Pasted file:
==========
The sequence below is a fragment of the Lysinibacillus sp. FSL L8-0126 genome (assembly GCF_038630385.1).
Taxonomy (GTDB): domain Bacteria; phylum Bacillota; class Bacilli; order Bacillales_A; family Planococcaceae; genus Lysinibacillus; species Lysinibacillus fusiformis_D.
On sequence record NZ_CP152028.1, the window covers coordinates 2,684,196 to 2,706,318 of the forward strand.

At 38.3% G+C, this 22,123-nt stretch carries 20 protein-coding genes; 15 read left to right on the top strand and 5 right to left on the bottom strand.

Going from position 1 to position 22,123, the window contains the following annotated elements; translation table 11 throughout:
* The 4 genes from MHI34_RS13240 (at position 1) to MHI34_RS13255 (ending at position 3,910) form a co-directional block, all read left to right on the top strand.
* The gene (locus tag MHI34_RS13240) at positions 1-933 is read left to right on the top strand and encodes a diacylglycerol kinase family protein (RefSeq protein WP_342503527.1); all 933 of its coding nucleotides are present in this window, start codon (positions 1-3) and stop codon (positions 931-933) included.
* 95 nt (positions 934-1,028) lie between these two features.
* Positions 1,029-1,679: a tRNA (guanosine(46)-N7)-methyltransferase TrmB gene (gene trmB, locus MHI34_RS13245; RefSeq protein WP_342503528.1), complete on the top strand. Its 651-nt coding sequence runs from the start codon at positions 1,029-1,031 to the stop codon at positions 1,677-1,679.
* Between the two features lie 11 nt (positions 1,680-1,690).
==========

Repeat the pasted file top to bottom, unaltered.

The sequence below is a fragment of the Lysinibacillus sp. FSL L8-0126 genome (assembly GCF_038630385.1).
Taxonomy (GTDB): domain Bacteria; phylum Bacillota; class Bacilli; order Bacillales_A; family Planococcaceae; genus Lysinibacillus; species Lysinibacillus fusiformis_D.
On sequence record NZ_CP152028.1, the window covers coordinates 2,684,196 to 2,706,318 of the forward strand.

At 38.3% G+C, this 22,123-nt stretch carries 20 protein-coding genes; 15 read left to right on the top strand and 5 right to left on the bottom strand.

Going from position 1 to position 22,123, the window contains the following annotated elements; translation table 11 throughout:
* The 4 genes from MHI34_RS13240 (at position 1) to MHI34_RS13255 (ending at position 3,910) form a co-directional block, all read left to right on the top strand.
* The gene (locus tag MHI34_RS13240) at positions 1-933 is read left to right on the top strand and encodes a diacylglycerol kinase family protein (RefSeq protein WP_342503527.1); all 933 of its coding nucleotides are present in this window, start codon (positions 1-3) and stop codon (positions 931-933) included.
* 95 nt (positions 934-1,028) lie between these two features.
* Positions 1,029-1,679: a tRNA (guanosine(46)-N7)-methyltransferase TrmB gene (gene trmB, locus MHI34_RS13245; RefSeq protein WP_342503528.1), complete on the top strand. Its 651-nt coding sequence runs from the start codon at positions 1,029-1,031 to the stop codon at positions 1,677-1,679.
* Between the two features lie 11 nt (positions 1,680-1,690).